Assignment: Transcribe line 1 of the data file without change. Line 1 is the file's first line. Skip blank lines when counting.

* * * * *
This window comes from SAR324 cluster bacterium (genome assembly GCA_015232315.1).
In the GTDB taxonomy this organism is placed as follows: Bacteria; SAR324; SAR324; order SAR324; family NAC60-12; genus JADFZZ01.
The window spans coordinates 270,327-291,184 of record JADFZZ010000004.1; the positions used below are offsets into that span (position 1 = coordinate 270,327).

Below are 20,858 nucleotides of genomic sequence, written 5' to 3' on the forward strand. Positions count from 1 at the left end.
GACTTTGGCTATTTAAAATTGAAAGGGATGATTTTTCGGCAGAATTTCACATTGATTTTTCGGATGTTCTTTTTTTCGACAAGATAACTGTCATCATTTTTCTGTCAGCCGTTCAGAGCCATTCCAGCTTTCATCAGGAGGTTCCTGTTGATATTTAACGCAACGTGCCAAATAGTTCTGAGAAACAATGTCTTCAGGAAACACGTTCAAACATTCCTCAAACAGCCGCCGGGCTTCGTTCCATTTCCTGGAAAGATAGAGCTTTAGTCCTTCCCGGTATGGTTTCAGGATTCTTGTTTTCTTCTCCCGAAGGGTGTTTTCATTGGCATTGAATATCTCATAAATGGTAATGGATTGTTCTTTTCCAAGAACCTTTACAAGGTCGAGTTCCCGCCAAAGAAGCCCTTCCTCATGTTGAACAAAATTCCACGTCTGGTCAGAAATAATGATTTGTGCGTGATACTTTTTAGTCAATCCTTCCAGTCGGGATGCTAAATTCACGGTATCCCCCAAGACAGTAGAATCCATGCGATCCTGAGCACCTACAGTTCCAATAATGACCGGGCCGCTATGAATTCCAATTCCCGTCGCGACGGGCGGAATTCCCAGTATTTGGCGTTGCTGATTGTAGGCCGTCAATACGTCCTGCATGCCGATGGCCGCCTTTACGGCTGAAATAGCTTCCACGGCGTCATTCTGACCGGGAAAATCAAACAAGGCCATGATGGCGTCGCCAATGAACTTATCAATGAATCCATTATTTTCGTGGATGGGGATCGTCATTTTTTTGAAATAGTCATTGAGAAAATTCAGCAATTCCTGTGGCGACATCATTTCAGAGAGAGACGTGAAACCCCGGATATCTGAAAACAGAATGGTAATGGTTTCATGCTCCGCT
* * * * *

This window comes from SAR324 cluster bacterium (genome assembly GCA_015232315.1).